Fostering Data Strategy On Literacy & Culture Creates Value

Part of the “Enterprise Data Strategy” series, which explores the importance of leadership and accountability in directing an overall data strategy tied to business outcomes.

Many regard data science as the very future of business. The implication is that modern business competency is grounded in the attainment and use of meaningful insights culled from enterprise data. These outcomes can be either strategic or tactical, but for most organizations, they are the difference between leading an industry and becoming an also-ran.

Becoming data-driven, however, isn’t something enterprises can simply buy. Having the right technology is key. But achieving high effectiveness in data science across an organization requires proactively cultivating not only deep data literacy but a corporate culture that genuinely embraces data-driven decision-making and performance – from the line worker to the C-suite.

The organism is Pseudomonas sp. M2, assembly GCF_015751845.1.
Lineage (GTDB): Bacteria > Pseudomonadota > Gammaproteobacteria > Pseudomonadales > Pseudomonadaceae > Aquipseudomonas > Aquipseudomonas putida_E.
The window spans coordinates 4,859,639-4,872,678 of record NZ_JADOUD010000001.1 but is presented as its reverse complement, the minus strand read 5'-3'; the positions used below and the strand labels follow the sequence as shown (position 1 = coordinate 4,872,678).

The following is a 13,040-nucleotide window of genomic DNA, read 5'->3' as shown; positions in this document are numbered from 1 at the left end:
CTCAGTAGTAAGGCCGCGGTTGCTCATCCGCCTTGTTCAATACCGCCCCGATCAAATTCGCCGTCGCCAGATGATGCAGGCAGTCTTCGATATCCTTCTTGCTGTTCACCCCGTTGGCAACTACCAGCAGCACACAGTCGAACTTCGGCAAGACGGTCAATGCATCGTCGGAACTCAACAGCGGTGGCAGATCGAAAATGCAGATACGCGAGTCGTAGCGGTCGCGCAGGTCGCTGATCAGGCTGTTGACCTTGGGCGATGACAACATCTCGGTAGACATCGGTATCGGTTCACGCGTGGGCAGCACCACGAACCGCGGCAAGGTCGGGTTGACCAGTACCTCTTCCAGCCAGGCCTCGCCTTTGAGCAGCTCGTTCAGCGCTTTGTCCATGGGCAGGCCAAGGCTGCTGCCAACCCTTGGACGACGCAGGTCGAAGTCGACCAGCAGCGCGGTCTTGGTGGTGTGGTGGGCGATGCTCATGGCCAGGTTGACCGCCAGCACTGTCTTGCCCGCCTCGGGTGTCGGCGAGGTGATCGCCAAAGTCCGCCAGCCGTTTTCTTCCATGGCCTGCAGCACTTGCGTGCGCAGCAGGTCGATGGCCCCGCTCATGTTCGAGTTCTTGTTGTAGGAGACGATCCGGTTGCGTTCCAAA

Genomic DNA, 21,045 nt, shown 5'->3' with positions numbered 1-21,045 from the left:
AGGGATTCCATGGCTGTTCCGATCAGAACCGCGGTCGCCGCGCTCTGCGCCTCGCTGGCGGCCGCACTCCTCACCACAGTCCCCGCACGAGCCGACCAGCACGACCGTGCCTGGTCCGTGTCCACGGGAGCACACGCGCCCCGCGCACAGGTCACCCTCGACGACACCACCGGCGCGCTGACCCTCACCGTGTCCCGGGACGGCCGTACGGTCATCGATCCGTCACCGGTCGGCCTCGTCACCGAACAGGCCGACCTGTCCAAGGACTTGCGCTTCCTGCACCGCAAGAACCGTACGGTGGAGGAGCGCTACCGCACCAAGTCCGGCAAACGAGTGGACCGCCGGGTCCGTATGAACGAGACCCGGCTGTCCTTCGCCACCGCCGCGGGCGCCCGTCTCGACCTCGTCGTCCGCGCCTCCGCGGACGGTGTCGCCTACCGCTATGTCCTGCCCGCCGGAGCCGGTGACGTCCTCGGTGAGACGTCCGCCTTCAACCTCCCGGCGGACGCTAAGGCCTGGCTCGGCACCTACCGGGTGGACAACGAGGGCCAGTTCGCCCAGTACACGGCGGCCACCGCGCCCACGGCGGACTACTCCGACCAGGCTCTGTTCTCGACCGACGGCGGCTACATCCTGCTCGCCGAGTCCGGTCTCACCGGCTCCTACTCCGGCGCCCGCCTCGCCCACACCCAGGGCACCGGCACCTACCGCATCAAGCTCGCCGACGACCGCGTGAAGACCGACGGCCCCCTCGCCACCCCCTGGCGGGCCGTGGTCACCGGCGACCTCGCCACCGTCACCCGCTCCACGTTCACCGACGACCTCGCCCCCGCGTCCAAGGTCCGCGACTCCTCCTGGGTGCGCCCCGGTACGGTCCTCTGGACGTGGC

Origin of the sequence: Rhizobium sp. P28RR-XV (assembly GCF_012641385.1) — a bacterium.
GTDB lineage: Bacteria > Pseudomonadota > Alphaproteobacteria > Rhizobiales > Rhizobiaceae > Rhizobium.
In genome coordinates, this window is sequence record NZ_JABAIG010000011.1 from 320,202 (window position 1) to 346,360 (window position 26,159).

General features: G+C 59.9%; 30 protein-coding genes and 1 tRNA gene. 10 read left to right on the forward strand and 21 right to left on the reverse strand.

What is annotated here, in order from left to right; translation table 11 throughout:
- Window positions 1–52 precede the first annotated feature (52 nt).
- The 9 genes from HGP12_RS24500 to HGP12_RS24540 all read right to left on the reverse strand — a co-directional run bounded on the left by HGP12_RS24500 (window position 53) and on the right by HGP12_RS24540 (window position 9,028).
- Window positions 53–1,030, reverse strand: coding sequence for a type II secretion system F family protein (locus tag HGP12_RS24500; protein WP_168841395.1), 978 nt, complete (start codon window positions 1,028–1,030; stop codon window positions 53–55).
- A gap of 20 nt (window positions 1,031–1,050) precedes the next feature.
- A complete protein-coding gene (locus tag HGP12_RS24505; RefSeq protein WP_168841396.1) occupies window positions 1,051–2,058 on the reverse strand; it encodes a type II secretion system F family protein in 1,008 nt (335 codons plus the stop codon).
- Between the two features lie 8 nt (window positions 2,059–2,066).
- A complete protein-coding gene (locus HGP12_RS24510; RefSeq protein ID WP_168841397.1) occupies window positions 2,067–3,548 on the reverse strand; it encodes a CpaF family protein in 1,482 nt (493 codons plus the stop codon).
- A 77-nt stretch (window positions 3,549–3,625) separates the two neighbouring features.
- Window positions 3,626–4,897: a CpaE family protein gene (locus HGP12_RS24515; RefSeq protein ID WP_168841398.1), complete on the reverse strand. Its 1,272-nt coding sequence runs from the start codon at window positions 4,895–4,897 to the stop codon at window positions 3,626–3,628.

Compounding the challenge, organizations are ever more awash in data, where nearly boundless untapped opportunities lie. But these opportunities are inaccessible, more due to dearth of talent than having the tools to reach them. Because of the rise of countless data warehouses, data lakes, and increasingly vast database “estates,” now fueled by connected devices and other high data-generating sources, today’s enterprises are often drowning in this data. They are then unable to wield it effectively to meet their operational or strategic needs.

In short, to overcome these challenges and seize the urgent competitive opportunities, organizations must develop an enterprise data strategy. The strategy must be defined and infused into the organization by a chief data officer (or those assuming the role), supported by the leadership team, and realized in close conjunction with other parts of the organization. These teams must care about the outcomes (the lines of business) or can help deliver the supporting culture change (HR, corporate communications, and operations leadership).